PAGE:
Thought I would do some man sewing. I downloaded a beautiful .pdf pattern from Thread Theory called the Finlayson Sweater. I really like their selection of men’s patterns. The site, especially the photography, is just beautiful. The products and packaging all look clean and professional looking. Of course they are Canadian. I planned to make one sweater for Hub and maybe one for son too if he wanted, but I may go back for more of their patterns.
Preparing the Pattern
I found that right out of the gate, putting together the .pdf pattern pages was cumbersome even though I have done it quite a few times now with various other pattern designers. I had to trim each page some on one side, some on two which added additional time and frustration to the process. Maybe it was because I tried an experiment to forego the glue and just use tape. Never again. Using a glue stick is the only way to remain sane. It did take me over 2 hours but to be fair I’m kinda meticulous and I was doing it while watching Scandal on Netflix. So all that prep had to be done before any sewing started.
Hub has a height of about 6’2″ and he carries a little extra weight around the middle. His dimensions don’t all fit into any one size for all measurements and I had just gone with the largest dimension that fit to try it out first. This is how we purchase ready-to-wear for him.
I cut out the size XL first, based on the largest measurements, with a very light-weight fabric I had on hand. Very glad I did because the pattern was great with tons of help resources, but the size I cut for him was way off when I tried it on him – the shoulders sagged, the stomach stretched tightly around his middle and the length was too short. Not pretty.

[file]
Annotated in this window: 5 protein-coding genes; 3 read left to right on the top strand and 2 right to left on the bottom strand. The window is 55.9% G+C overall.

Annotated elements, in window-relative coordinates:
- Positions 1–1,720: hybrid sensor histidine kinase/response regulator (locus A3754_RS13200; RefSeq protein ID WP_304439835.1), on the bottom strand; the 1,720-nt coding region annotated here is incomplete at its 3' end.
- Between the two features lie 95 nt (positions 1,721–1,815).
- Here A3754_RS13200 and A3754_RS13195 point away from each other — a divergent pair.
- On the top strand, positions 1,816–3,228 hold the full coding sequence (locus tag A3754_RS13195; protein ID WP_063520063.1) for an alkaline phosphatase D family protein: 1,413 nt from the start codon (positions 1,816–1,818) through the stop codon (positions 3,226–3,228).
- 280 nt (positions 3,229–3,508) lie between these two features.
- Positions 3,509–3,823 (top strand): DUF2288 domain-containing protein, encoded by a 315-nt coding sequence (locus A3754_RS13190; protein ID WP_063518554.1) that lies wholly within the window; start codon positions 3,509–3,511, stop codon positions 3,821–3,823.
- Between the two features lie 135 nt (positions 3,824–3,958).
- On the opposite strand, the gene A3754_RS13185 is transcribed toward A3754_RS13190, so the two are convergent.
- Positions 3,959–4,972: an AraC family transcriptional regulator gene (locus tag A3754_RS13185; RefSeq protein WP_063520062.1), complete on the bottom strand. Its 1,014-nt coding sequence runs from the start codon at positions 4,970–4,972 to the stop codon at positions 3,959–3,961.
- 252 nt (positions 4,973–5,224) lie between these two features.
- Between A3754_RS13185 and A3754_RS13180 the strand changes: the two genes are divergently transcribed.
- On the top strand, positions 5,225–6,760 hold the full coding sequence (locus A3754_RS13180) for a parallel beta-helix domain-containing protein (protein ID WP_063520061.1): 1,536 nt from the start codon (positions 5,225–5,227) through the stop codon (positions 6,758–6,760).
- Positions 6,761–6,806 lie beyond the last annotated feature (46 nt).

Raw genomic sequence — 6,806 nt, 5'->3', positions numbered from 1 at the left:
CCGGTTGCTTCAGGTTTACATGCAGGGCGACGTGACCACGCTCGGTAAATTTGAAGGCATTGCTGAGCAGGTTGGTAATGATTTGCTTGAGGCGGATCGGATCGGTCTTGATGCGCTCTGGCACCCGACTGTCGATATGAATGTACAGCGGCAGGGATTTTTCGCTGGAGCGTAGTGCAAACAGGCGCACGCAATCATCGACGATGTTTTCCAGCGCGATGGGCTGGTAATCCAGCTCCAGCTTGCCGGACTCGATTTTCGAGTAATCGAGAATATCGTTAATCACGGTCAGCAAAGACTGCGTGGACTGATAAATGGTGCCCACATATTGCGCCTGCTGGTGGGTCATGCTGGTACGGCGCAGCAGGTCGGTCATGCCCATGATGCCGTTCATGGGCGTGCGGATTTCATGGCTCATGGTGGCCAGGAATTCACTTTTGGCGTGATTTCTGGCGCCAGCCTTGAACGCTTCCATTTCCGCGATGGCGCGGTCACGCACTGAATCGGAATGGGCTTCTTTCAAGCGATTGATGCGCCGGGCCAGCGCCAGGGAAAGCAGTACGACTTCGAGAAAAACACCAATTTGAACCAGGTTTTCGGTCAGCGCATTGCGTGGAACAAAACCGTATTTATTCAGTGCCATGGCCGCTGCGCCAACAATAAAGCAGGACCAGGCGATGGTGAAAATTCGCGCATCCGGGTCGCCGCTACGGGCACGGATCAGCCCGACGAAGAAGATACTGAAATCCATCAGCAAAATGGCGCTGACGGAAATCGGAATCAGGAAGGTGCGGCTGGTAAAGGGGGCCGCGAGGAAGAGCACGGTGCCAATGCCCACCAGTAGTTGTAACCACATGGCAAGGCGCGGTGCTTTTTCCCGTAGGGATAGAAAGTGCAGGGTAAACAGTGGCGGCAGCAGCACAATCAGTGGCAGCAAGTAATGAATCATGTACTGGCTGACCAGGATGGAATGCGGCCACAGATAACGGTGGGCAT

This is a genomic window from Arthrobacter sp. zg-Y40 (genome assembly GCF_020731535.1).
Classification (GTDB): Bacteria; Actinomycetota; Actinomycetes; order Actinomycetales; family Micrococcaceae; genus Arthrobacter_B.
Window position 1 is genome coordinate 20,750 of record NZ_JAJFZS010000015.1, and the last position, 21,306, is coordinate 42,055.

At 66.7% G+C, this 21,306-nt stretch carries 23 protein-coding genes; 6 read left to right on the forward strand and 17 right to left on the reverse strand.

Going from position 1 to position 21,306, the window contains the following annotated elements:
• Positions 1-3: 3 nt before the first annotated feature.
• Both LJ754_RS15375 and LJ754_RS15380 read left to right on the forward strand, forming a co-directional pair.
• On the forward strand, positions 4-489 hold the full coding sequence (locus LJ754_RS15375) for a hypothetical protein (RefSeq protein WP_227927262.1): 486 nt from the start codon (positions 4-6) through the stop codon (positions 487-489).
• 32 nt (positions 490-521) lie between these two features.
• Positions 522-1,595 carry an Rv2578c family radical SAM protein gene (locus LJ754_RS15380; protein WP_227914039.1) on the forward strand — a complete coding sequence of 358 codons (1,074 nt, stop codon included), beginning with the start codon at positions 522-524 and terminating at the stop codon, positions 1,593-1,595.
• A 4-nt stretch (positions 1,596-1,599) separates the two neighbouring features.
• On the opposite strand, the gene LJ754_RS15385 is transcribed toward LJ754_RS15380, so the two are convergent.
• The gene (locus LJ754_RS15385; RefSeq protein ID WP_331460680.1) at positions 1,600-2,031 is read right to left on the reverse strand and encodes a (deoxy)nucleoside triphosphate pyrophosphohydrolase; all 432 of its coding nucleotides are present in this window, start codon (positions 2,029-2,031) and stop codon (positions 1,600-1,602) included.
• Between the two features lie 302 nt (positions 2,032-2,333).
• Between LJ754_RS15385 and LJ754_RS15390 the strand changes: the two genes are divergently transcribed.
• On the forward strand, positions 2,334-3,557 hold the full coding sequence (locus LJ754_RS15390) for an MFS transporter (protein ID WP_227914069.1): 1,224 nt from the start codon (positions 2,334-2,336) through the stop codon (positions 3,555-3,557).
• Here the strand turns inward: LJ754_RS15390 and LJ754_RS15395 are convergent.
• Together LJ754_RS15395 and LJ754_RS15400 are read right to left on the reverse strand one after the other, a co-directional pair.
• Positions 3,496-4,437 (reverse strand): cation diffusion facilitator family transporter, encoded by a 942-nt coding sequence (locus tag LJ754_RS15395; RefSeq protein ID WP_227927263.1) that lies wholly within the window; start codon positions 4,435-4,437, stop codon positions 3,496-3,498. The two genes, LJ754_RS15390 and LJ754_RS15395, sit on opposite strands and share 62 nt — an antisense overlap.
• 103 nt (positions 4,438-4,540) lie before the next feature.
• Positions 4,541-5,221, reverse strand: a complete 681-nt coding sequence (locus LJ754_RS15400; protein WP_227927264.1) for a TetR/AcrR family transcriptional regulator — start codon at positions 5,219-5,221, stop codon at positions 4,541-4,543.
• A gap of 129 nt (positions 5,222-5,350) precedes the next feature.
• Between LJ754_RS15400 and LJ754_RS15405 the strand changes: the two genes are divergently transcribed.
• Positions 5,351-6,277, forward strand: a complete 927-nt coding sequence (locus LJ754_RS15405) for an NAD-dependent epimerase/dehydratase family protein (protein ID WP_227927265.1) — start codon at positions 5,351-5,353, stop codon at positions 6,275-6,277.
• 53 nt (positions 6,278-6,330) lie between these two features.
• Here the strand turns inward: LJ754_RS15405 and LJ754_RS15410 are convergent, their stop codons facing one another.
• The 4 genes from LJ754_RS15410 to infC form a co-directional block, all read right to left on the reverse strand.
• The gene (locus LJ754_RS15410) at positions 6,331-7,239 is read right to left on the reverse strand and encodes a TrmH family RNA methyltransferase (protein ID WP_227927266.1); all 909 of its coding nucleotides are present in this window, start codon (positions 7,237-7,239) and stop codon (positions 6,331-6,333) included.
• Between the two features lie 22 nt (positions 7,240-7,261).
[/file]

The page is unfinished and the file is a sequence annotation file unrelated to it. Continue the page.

There was no other choice – I had to “grade”. I’d read a lot about the adjustments and thought it might be time to give it a try.
I cut a line on the front pattern piece down the middle (on the grain line) and another perpendicular to this and swung the side piece out through the middle. It needed to be longer, so I then added 2 inches in length at the lengthening line shown on the pattern. After re-taping the whole thing back together with extra paper I found the side that is cut on the fold was no longer straight. I just forced a long straight edge there from collar opening to bottom. Next, I added the additional length to the back piece as well, re-taped. Ok, ready to cut the fabric.
Fabric Weight Again
The pattern calls for medium-weight fleece, and I found a really nice thick fleece at Fabricland that would be so nice and cozy as a sweater. I asked the woman in the store if it was medium weight, but she just shrugged, looked at the fabric and said maybe.
So, again I feel like there is a disconnect between the online fabric and local buying – there doesn’t seem to be a common language. So I’m not sure if it is considered medium-weight for the purposes of the pattern, but I like it.
The only major issue I had was that the material was so thick when going though all layers, that I couldn’t fit it into my sewing machine with the presser foot adjusted all the way up. The serger luckily just plowed through it all like a trooper! I ended up doing all construction with the serger, which is probably for the best anyway. I will have to be careful about considering the thickness of fleece in the future for sewing.
Putting it together
This is a really great pattern in my opinion! It all came together easily and the fit was great. There is a detailed sew-along at the thread theory blog too. Hub loves it and I’m sure I’ll be making more for him.
We went out with family to a New Years Day Brunch and he wore it and got a lot of compliments.